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A Journal on Angiology

Official Journal of the International Union of Angiology, the International Union of Phlebology and the Central European Vascular Forum
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Original articles  

International Angiology 2007 March;26(1):33-7

language: English

Prevalence of peripheral arterial disease and prior stroke in octogenarians with symptomatic severe aortic stenosis or severe coronary artery disease: influence in management and outcome

Martinez-Selles M. 1, Barrio J. M. 2*, Hortal J. 2*, Ruiz M. 3, Bueno H. 1

1 Department of Cardiology, Gregorio Marañón University Hospital, Madrid, Spain
2 Department of Anesthesiology, Gregorio Marañón University Hospital, Madrid, Spain
3 Department of Cardiac Surgery, Gregorio Marañón University Hospital, Madrid, Spain


Aim. Severe aortic stenosis (SAS) and severe coronary artery disease (SCAD) are the most frequent reasons to perform cardiac surgery in octogenarians. Non-coronary vascular disease is frequently present in these patients.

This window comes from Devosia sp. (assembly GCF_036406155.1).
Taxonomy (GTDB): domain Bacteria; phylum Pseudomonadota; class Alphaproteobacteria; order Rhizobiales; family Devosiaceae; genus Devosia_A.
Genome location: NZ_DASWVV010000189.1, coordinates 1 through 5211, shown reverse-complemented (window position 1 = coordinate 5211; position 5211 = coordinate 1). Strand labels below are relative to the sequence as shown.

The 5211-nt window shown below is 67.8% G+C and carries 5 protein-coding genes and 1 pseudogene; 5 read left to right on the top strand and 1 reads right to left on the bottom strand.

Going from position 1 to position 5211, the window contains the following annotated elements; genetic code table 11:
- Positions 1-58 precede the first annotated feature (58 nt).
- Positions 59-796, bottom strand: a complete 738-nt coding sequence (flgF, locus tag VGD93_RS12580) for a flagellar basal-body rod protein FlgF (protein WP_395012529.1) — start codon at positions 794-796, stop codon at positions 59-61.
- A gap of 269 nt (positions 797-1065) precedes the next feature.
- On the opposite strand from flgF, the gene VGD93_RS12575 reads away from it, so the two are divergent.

Methods. We assessed the prevalence and impact of previous stroke (PS) and peripheral arterial disease (PAD) on the management and outcome of 130 consecutive symptomatic patients (80 years old with SAS or SCAD.
Results. Mean age was 82.8±3.1 years. PS was present in 24 patients (18.5%) and PAD in 15 (11.5%). We found a non-significant trend to a higher prevalence of PAD in patients with SCAD than in patients with SAS (14.5% vs 6.4%, P=0.13), while no relevant differences were seen for PS prevalence (19.3% vs 17%, P=0.75). Patients with PS tended to be operated less frequently than patients without PS (20.8% vs 37.7%, P=0.08), while no relevant differences were seen for patients with and without PAD (26.7% vs 35.7%, P=0.5). Thirty-nine patients (30%) died during follow-up, mean of 1.1(0.7 years (median 1 years; 100% complete). There was a trend to a worse prognosis in patients with PAD (adjusted hazard ratio [HR] 2.2; 95% confidence interval [CI] 0.96-4.8; P=0.06), while PS showed no independent influence on survival (adjusted HR 1.3, 95% CI 0.6-2.8, P=0.53).
Conclusion. PS and PAD are frequently present in octogenarians with SAS or SCAD. Patients with PS show a similar long-term mortality, but tend to be operated less frequently. On the other hand, PAD did not influence the decision of surgical treatment, but is associated with a lower survival rate.

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